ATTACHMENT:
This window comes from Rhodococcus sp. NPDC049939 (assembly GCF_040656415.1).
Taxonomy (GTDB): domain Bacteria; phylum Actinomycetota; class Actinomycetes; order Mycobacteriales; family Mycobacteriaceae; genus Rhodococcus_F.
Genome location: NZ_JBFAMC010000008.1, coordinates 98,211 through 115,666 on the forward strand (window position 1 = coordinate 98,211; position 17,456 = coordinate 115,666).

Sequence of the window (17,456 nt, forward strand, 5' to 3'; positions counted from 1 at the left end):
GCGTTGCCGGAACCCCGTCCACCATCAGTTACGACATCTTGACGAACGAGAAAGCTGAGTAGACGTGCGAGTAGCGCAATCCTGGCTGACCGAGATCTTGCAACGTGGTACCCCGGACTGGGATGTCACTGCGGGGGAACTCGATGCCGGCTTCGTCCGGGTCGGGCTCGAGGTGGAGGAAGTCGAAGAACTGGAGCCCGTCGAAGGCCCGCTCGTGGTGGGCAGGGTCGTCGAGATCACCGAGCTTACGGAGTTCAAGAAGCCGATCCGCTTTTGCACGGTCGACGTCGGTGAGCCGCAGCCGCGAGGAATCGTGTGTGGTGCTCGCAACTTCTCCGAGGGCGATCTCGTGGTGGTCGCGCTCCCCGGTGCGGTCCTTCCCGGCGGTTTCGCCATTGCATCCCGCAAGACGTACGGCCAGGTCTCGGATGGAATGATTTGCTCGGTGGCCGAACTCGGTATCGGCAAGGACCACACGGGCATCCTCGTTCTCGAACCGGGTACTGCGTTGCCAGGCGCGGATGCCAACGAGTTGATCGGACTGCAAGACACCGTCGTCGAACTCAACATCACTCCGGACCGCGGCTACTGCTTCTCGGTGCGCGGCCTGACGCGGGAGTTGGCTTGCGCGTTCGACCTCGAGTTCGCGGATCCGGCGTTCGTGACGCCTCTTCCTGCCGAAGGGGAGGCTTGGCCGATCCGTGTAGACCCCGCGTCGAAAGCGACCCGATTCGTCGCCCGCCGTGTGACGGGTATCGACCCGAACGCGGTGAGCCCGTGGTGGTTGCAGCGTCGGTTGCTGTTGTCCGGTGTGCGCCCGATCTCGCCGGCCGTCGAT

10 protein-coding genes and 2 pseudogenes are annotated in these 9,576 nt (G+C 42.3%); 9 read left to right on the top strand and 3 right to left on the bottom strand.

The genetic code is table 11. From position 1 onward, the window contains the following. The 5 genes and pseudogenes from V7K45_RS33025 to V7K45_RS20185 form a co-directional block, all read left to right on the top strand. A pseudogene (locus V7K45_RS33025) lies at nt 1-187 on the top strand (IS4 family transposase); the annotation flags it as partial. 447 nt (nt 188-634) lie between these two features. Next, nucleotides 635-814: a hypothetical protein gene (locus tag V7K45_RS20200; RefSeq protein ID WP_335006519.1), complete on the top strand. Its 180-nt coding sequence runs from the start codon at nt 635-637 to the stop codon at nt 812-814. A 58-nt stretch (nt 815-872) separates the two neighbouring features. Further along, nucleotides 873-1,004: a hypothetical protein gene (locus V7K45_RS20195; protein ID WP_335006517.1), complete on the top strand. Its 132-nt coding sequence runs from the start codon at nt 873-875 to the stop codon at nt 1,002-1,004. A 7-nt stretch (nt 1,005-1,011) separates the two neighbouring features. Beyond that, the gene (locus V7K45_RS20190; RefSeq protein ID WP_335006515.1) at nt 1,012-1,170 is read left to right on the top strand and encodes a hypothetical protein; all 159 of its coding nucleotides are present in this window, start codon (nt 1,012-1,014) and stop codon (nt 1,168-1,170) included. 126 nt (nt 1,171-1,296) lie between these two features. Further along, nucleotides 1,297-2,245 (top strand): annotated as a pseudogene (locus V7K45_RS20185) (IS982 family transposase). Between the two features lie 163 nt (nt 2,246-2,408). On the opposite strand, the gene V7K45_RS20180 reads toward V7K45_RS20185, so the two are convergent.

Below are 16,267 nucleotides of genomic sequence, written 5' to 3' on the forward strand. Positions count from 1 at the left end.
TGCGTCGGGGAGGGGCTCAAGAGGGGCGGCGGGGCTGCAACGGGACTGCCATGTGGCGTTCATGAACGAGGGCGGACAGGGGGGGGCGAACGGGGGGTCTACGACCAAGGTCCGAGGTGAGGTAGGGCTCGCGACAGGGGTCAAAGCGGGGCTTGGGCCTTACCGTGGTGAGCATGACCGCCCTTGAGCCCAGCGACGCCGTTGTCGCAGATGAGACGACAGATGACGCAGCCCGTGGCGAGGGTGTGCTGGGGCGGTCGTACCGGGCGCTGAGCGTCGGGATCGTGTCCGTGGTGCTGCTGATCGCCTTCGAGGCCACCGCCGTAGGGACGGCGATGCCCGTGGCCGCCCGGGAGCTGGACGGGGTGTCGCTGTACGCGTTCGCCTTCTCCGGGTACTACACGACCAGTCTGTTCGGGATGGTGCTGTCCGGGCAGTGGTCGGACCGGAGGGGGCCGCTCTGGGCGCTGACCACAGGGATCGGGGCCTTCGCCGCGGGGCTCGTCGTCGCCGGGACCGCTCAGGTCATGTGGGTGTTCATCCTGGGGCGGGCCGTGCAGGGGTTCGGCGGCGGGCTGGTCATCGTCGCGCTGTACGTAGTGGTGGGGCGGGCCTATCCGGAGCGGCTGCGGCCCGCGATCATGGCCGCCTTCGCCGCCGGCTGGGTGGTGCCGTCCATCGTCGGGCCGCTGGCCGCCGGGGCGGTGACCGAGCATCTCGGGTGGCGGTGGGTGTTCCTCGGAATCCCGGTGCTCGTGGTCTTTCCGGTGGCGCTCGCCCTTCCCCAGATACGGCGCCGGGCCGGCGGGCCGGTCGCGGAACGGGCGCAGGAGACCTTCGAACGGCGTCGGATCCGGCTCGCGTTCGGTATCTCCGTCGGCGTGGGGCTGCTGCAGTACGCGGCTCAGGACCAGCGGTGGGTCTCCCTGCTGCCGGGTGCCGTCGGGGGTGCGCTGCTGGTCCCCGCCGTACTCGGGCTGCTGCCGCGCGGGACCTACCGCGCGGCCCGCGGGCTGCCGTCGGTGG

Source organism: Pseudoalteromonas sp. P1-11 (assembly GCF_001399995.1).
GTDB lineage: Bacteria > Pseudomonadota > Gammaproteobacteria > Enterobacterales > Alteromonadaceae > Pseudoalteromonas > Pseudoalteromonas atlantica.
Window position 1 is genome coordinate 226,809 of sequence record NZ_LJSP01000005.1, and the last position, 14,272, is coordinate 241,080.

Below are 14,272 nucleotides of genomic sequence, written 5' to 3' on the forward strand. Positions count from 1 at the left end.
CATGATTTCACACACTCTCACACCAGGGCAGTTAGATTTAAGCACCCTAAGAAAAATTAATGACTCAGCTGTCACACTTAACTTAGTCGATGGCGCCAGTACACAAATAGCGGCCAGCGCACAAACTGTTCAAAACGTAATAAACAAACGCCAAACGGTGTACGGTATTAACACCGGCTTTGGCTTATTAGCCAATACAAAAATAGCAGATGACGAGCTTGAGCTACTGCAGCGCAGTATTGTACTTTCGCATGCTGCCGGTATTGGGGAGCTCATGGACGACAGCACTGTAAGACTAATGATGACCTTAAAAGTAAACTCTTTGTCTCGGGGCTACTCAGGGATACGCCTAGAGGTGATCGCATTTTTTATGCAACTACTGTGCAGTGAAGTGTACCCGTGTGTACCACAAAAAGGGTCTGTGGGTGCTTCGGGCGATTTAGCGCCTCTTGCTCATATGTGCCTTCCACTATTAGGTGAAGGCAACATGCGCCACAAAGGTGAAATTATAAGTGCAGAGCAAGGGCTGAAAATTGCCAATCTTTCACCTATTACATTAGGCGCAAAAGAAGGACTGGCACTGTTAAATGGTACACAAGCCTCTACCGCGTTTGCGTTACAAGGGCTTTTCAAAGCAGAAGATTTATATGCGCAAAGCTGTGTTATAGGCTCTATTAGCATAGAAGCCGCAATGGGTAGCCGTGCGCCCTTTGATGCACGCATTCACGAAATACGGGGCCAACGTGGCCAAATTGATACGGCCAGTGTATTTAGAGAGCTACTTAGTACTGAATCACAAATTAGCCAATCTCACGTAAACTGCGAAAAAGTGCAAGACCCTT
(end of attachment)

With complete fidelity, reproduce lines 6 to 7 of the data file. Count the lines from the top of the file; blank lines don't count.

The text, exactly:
10 protein-coding genes and 2 pseudogenes are annotated in these 9,576 nt (G+C 42.3%); 9 read left to right on the top strand and 3 right to left on the bottom strand.

The genetic code is table 11. From position 1 onward, the window contains the following. The 5 genes and pseudogenes from V7K45_RS33025 to V7K45_RS20185 form a co-directional block, all read left to right on the top strand. A pseudogene (locus V7K45_RS33025) lies at nt 1-187 on the top strand (IS4 family transposase); the annotation flags it as partial. 447 nt (nt 188-634) lie between these two features. Next, nucleotides 635-814: a hypothetical protein gene (locus tag V7K45_RS20200; RefSeq protein ID WP_335006519.1), complete on the top strand. Its 180-nt coding sequence runs from the start codon at nt 635-637 to the stop codon at nt 812-814. A 58-nt stretch (nt 815-872) separates the two neighbouring features. Further along, nucleotides 873-1,004: a hypothetical protein gene (locus V7K45_RS20195; protein ID WP_335006517.1), complete on the top strand. Its 132-nt coding sequence runs from the start codon at nt 873-875 to the stop codon at nt 1,002-1,004. A 7-nt stretch (nt 1,005-1,011) separates the two neighbouring features. Beyond that, the gene (locus V7K45_RS20190; RefSeq protein ID WP_335006515.1) at nt 1,012-1,170 is read left to right on the top strand and encodes a hypothetical protein; all 159 of its coding nucleotides are present in this window, start codon (nt 1,012-1,014) and stop codon (nt 1,168-1,170) included. 126 nt (nt 1,171-1,296) lie between these two features. Further along, nucleotides 1,297-2,245 (top strand): annotated as a pseudogene (locus V7K45_RS20185) (IS982 family transposase). Between the two features lie 163 nt (nt 2,246-2,408). On the opposite strand, the gene V7K45_RS20180 reads toward V7K45_RS20185, so the two are convergent.